Warm-weather activities can result in a litany of aches and pains that take the fun right out of summer. But according to a Raleigh, NC, holistic health care specialist, pinpointing and healing what hurts may very well start with having your picture taken.

Marc Cutler, founder of Advanced Healthcare Solutions, offers Digital Infrared Thermal Imaging (DITI) technology as a way to target the precise point of a patients pain. Inflamed cells produce heat, and DITI utilizes a heat-sensing camera to identify the exact region of the body that has been aggravated or injured, which results in more effective diagnoses and treatment, Cutler says.

Treating pain has traditionally been a tricky thing, he says. Patients will obviously have a good sense of what hurts, but often its hard for them to know whether the pain stems from a joint, a muscle, or a grouping of nerves. DITI is a wonderful diagnostic tool for injuries and chronic pain alike because it shows us exactly where the pain is coming from and that allows us to deliver the best treatment options.

Thermography, which is FDA-approved and often covered by medical insurance, is as simple as having a picture taken. DITI does not use any form of radiation. There is also little need for body manipulation, which can be very painful in the case of certain injuries.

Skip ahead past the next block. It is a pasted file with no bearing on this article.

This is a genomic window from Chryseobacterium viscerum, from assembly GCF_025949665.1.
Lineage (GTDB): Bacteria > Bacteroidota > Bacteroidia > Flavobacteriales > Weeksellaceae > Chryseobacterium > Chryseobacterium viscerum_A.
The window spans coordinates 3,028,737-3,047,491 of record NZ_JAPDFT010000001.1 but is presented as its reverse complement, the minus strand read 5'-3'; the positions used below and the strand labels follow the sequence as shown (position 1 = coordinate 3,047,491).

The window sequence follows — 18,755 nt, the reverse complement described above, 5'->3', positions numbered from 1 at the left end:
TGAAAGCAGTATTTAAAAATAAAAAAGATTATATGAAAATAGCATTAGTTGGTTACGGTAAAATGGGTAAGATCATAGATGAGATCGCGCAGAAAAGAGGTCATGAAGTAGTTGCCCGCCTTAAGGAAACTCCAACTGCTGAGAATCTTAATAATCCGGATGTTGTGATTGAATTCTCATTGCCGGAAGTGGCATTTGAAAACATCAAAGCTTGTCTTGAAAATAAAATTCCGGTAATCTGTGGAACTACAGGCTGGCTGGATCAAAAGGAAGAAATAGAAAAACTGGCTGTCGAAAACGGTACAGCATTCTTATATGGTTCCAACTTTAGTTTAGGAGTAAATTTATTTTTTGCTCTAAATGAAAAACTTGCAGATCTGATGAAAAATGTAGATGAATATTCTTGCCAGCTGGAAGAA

While thermography has undergone extensive clinical research since the late 1950s, the technology has been perfected only within the last 20 years, he says. Cutler, who is president of the North Carolina Acupuncture and Oriental Medicine Association, and has also passed the two-year thermography certification course, is excited about the latest advances in this detection tool.

DITI is an extremely effective way to detect and treat a full spectrum of injuries, he says. The use of DITI is especially exciting for those who suffer from chronic pain because it allows us to move away from the term pain management and focus instead on its elimination. And at the end of the day, I think people who suffer from any kind of pain would much rather have it gone altogether than have to manage it.

[SOURCE: PR Leap, July 29, 2006]